The GitHub page for our group has all of our publicly available source code.
scadnano (scriptable cadnano, documentation and source code) is a computational tool for designing synthetic DNA structures, such as DNA origami. It reproduces many features of cadnano, which is an independent project developed by the Douglas lab at UCSF. scadnano runs entirely in the browser, with no software installation required. scadnano designs, while they can be edited manually, can also be created and edited by a well-documented Python scripting library, to help automate tedious tasks.
If you find scadnano useful in a scientific project, please cite its associated paper:
scadnano: A browser-based, scriptable tool for designing DNA nanostructures.
David Doty, Benjamin L Lee, and Tristan Stérin.
DNA 2020: Proceedings of the 26th International Conference on DNA Computing and Molecular Programming.
[ paper | BibTeX ]
Below are some relevant links.
The scadnano stable version matches what is on the main branch of the web interface code repository. The scadnano dev version matches what is on the dev branch of the web interface code repository. Its releases are explained on the releases page. When issues are handled in a release, they are closed when the changes make their way to the main branch. If an issue is handled in the dev branch, the issue remains open, but you will see a comment that looks something like this: "dave-doty added a commit that referenced this issue 17 hours ago @dave-doty make width of File menu just enough to fit all entries on one line; fixes #339". These comments can help you decide if you want to use the latest version of scadnano (https://scadnano.org/dev), which has fixed an issue, before it makes its way to the stable version (https://scadnano.org).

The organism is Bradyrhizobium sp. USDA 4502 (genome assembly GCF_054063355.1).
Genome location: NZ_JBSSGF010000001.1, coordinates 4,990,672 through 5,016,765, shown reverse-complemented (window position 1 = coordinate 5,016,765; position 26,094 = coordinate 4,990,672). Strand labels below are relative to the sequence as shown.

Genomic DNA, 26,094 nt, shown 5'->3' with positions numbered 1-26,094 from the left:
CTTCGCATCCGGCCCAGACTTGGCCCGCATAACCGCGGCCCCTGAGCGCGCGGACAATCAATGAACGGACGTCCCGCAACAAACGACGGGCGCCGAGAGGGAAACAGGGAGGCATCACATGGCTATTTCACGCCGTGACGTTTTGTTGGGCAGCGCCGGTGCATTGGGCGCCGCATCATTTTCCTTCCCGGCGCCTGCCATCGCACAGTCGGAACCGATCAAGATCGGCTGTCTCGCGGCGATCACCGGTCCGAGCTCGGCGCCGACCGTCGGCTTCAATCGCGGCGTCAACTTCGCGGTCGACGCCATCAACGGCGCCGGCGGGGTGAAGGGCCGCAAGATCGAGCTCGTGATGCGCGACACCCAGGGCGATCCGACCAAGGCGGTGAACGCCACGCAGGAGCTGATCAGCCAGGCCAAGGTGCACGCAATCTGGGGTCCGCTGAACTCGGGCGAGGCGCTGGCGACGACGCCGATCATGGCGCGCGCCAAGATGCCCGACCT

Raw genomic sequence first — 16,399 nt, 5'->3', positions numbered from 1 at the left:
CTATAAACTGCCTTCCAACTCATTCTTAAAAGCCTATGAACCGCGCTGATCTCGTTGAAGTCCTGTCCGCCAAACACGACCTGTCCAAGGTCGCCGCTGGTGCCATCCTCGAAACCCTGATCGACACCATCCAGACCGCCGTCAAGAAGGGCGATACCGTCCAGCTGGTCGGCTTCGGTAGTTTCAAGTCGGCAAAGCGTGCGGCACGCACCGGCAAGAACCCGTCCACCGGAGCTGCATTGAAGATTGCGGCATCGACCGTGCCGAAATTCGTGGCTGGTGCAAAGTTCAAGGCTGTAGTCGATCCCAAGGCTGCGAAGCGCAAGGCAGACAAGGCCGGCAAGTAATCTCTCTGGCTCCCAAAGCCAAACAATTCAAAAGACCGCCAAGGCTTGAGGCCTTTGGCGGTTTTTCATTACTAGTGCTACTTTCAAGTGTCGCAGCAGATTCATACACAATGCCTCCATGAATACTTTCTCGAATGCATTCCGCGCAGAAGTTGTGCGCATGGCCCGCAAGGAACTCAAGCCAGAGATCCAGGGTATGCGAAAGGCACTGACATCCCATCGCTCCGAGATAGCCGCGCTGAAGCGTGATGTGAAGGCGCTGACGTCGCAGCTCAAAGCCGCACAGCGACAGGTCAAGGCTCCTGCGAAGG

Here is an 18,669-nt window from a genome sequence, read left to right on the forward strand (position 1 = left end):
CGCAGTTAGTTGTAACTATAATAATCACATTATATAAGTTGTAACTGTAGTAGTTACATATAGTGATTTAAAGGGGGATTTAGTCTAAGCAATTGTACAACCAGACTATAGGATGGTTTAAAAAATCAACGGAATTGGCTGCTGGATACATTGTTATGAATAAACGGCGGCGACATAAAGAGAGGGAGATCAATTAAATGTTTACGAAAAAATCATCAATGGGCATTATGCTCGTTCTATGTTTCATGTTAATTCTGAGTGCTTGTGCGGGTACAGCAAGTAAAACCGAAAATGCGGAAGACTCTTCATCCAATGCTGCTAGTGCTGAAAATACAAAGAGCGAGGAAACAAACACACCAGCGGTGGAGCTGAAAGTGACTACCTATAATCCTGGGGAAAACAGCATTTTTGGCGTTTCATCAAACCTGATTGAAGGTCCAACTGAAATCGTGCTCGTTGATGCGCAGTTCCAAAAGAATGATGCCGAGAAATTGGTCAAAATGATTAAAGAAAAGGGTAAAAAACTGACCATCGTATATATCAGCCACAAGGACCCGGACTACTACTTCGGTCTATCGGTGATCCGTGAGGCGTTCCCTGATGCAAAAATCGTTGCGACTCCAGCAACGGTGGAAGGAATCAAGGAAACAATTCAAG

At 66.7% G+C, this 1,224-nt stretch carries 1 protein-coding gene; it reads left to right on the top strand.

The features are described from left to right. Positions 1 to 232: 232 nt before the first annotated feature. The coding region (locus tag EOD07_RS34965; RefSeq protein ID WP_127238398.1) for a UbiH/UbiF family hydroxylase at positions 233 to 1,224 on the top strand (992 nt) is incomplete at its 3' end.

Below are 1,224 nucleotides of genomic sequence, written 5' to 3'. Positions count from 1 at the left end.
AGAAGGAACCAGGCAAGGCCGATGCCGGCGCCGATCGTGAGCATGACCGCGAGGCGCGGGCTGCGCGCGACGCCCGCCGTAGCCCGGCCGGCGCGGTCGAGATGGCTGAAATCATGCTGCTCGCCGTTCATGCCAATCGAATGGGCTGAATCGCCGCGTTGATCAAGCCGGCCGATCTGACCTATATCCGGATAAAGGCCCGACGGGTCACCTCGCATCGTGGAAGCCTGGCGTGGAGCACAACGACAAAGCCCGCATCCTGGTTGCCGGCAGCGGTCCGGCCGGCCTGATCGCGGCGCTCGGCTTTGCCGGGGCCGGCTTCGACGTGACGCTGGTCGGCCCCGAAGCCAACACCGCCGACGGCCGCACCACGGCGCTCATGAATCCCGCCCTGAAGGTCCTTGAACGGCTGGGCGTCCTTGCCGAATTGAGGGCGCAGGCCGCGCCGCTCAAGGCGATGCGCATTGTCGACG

dsd (DNA sequence designer) is a computational tool for designing DNA sequences for use in DNA nanotechnology experiments. It is not a standalone program, unlike other DNA sequence designers such as NUPACK. Instead, it attempts to be more expressive than existing DNA sequence designers, at the cost of being less simple to use. The dsd library helps you to write your own DNA sequence designer in Python, in case existing designers cannot capture the particular constraints of your project. The API documentation is on readthedocs: https://dnadsd.readthedocs.io/
dsd has no associated paper yet, but we will write one eventually. If you use it for a scientific project, please check back here or at the GitHub site to see if there is a paper to cite.
ppsim (population protocol simulator) is a simulation and visualization tool for population protocols, a subset of chemical reaction networks with all reactions having 2 reactants and 2 products. It implements a very fast simulation algorithm discovered by Berenbrink, Hammer, Kaaser, Meyer, Penschuck, and Tran [ESA 2020], which in a population of n agents can simulate √n interactions in constant time. With an optimized Cython implementation of this algorithm, ppsim is able to simulate hundreds of billions of interactions in a few seconds. Protocols can be specified in several ways, including CRN-like notation and as Python functions computing the population protocol transition function (useful for protocols with complex states).
If you find ppsim useful in a scientific project, please cite its associated paper:
ppsim: A software package for efficiently simulating and visualizing population protocols.
David Doty and Eric Severson.
CMSB 2021: Proceedings of the 19th International Conference on Computational Methods in Systems Biology.
[ paper | BibTeX ]
The automaton simulator (help documentation here) is an application used in my undergraduate Theory of Computation course. It can be used to visualize and simulator deterministic and nondeterministic finite automata, regular expressions, context-free grammars, and Turing machines. The source code for this is not currently publicly available, but email email@example.com if you would like to access it.